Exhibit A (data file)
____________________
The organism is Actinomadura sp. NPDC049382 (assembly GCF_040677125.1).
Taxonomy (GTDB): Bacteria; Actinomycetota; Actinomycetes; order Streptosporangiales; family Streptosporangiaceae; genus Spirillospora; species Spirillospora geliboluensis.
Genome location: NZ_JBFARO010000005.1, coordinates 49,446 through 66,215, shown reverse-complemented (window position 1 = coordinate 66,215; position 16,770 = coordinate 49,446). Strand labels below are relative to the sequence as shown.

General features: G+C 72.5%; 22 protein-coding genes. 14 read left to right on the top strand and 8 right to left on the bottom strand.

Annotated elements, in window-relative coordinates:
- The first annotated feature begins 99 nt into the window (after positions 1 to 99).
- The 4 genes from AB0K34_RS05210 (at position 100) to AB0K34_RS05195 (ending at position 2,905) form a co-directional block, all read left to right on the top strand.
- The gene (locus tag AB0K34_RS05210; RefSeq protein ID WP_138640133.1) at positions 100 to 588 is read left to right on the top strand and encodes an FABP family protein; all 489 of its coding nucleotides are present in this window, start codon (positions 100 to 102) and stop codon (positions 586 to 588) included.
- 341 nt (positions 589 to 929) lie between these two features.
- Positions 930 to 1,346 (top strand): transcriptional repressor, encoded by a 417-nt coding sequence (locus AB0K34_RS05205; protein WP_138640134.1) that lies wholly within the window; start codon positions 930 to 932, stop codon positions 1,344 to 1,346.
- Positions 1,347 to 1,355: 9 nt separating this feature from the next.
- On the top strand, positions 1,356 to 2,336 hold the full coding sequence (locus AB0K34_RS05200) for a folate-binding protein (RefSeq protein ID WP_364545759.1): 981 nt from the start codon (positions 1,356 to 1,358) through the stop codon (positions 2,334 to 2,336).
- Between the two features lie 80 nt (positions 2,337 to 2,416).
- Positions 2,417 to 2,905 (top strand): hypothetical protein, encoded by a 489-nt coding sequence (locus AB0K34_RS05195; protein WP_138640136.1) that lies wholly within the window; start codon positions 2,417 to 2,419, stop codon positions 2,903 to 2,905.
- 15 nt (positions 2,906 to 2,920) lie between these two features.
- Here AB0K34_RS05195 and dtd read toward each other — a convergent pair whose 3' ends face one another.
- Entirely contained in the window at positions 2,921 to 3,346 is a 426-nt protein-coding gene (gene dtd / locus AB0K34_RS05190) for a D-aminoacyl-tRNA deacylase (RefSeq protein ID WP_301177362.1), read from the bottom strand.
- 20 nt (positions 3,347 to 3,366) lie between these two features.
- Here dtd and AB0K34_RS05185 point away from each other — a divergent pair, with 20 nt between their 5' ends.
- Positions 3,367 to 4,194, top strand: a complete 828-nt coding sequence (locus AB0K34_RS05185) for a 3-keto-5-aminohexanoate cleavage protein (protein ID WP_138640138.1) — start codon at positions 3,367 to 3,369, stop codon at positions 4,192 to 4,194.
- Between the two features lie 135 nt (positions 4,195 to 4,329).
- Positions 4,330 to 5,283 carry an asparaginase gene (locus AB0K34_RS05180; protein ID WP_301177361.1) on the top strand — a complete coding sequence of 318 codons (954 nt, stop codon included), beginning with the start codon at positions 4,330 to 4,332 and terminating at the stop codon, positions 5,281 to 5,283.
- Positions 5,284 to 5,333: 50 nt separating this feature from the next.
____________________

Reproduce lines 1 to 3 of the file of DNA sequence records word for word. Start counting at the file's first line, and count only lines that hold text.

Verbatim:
The organism is Actinomadura sp. NPDC049382 (assembly GCF_040677125.1).
Taxonomy (GTDB): Bacteria; Actinomycetota; Actinomycetes; order Streptosporangiales; family Streptosporangiaceae; genus Spirillospora; species Spirillospora geliboluensis.
Genome location: NZ_JBFARO010000005.1, coordinates 49,446 through 66,215, shown reverse-complemented (window position 1 = coordinate 66,215; position 16,770 = coordinate 49,446). Strand labels below are relative to the sequence as shown.